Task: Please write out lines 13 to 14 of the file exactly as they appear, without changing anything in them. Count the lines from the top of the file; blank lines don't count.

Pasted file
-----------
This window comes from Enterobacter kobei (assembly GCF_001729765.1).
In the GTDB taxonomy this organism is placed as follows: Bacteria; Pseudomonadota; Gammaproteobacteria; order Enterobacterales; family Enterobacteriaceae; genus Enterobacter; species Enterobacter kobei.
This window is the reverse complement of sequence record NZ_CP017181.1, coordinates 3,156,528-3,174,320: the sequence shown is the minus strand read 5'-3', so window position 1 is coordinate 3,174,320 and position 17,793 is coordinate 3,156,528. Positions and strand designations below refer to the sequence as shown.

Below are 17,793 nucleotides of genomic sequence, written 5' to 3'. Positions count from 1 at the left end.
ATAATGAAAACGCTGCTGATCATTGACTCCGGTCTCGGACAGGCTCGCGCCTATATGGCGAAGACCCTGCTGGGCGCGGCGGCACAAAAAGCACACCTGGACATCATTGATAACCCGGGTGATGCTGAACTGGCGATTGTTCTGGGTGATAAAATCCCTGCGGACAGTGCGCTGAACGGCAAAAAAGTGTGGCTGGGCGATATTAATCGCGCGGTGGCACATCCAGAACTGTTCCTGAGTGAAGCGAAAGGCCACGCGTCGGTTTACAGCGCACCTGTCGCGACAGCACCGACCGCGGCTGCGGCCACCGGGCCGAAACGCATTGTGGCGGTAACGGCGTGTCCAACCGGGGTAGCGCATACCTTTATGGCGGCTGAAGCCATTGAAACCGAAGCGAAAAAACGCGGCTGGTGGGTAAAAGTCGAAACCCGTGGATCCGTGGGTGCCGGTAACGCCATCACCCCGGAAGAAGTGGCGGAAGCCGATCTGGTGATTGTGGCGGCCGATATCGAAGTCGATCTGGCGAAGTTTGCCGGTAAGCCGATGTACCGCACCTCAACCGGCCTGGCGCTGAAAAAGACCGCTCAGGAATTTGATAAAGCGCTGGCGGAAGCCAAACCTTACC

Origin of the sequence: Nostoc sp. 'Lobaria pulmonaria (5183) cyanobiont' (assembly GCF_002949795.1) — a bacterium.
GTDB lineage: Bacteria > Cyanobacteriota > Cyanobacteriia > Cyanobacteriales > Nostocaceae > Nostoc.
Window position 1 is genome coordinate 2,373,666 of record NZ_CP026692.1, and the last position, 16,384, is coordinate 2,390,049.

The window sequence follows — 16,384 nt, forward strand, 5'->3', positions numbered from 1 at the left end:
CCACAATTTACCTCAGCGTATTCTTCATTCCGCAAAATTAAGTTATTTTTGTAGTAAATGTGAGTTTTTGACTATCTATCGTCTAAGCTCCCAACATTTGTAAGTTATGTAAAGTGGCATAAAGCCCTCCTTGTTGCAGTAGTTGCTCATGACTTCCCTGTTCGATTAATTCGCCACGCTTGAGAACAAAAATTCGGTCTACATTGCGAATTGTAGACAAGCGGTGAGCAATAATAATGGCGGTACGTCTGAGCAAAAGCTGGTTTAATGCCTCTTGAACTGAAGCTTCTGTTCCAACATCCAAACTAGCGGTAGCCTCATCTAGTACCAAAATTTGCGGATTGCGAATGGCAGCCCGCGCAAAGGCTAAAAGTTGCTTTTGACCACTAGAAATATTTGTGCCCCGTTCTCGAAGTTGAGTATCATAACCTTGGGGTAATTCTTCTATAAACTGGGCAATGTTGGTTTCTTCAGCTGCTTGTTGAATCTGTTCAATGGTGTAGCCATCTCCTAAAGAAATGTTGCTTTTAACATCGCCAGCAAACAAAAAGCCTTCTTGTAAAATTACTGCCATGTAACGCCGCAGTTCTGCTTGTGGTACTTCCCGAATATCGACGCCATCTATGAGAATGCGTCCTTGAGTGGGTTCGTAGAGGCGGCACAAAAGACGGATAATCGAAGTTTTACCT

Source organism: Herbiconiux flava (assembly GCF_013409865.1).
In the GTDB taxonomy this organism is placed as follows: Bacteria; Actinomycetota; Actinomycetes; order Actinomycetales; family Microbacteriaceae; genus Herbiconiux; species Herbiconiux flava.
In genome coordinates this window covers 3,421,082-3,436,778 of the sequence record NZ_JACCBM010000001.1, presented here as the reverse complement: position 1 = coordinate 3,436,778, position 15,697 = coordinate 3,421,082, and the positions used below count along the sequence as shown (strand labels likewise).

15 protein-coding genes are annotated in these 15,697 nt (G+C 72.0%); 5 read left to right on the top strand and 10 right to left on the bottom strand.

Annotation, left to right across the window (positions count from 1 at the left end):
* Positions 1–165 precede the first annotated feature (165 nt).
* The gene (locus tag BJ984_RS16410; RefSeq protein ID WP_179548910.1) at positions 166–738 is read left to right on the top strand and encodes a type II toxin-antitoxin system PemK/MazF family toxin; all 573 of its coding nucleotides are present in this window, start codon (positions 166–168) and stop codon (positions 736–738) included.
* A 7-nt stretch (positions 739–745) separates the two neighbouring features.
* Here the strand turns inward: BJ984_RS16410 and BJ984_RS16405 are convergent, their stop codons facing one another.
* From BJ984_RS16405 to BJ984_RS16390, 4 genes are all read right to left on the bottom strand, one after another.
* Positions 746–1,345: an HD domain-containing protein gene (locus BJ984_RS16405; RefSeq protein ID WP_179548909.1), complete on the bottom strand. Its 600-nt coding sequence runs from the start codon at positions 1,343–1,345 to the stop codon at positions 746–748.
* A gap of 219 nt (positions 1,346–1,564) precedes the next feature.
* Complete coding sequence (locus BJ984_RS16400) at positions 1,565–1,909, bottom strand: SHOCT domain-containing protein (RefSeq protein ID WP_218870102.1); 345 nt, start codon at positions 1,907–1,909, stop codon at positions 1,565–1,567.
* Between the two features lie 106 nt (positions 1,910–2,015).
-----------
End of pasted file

In genome coordinates this window covers 3,421,082-3,436,778 of the sequence record NZ_JACCBM010000001.1, presented here as the reverse complement: position 1 = coordinate 3,436,778, position 15,697 = coordinate 3,421,082, and the positions used below count along the sequence as shown (strand labels likewise).

15 protein-coding genes are annotated in these 15,697 nt (G+C 72.0%); 5 read left to right on the top strand and 10 right to left on the bottom strand.